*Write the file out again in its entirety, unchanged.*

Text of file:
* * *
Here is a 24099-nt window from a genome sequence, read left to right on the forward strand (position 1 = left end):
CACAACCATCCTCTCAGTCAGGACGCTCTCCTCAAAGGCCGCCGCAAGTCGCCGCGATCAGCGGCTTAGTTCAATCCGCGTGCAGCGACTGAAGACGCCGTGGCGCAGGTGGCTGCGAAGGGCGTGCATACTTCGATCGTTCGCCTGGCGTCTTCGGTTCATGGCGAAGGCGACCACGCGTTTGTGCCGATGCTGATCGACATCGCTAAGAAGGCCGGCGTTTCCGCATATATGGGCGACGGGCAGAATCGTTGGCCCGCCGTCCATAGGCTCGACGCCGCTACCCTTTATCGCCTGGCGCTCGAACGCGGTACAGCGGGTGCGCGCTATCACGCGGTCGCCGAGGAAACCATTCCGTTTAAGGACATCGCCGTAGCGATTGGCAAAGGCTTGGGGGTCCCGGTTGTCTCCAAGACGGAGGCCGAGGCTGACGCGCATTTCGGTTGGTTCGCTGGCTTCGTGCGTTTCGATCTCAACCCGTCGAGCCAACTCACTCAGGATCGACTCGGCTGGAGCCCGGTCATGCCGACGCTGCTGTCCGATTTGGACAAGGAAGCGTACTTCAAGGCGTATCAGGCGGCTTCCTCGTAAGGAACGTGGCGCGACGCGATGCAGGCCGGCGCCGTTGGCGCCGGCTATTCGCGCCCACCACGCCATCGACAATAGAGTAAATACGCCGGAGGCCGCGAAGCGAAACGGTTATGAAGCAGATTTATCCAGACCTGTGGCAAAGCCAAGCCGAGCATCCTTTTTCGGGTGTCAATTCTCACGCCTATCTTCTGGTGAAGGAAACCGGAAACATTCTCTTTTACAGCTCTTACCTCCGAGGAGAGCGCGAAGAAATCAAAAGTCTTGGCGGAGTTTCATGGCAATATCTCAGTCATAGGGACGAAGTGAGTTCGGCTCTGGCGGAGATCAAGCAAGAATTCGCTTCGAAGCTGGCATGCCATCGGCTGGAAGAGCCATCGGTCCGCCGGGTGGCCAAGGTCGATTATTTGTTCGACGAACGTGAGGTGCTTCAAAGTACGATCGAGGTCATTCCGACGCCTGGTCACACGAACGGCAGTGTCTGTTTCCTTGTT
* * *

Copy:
Here is a 24099-nt window from a genome sequence, read left to right on the forward strand (position 1 = left end):
CACAACCATCCTCTCAGTCAGGACGCTCTCCTCAAAGGCCGCCGCAAGTCGCCGCGATCAGCGGCTTAGTTCAATCCGCGTGCAGCGACTGAAGACGCCGTGGCGCAGGTGGCTGCGAAGGGCGTGCATACTTCGATCGTTCGCCTGGCGTCTTCGGTTCATGGCGAAGGCGACCACGCGTTTGTGCCGATGCTGATCGACATCGCTAAGAAGGCCGGCGTTTCCGCATATATGGGCGACGGGCAGAATCGTTGGCCCGCCGTCCATAGGCTCGACGCCGCTACCCTTTATCGCCTGGCGCTCGAACGCGGTACAGCGGGTGCGCGCTATCACGCGGTCGCCGAGGAAACCATTCCGTTTAAGGACATCGCCGTAGCGATTGGCAAAGGCTTGGGGGTCCCGGTTGTCTCCAAGACGGAGGCCGAGGCTGACGCGCATTTCGGTTGGTTCGCTGGCTTCGTGCGTTTCGATCTCAACCCGTCGAGCCAACTCACTCAGGATCGACTCGGCTGGAGCCCGGTCATGCCGACGCTGCTGTCCGATTTGGACAAGGAAGCGTACTTCAAGGCGTATCAGGCGGCTTCCTCGTAAGGAACGTGGCGCGACGCGATGCAGGCCGGCGCCGTTGGCGCCGGCTATTCGCGCCCACCACGCCATCGACAATAGAGTAAATACGCCGGAGGCCGCGAAGCGAAACGGTTATGAAGCAGATTTATCCAGACCTGTGGCAAAGCCAAGCCGAGCATCCTTTTTCGGGTGTCAATTCTCACGCCTATCTTCTGGTGAAGGAAACCGGAAACATTCTCTTTTACAGCTCTTACCTCCGAGGAGAGCGCGAAGAAATCAAAAGTCTTGGCGGAGTTTCATGGCAATATCTCAGTCATAGGGACGAAGTGAGTTCGGCTCTGGCGGAGATCAAGCAAGAATTCGCTTCGAAGCTGGCATGCCATCGGCTGGAAGAGCCATCGGTCCGCCGGGTGGCCAAGGTCGATTATTTGTTCGACGAACGTGAGGTGCTTCAAAGTACGATCGAGGTCATTCCGACGCCTGGTCACACGAACGGCAGTGTCTGTTTCCTTGTT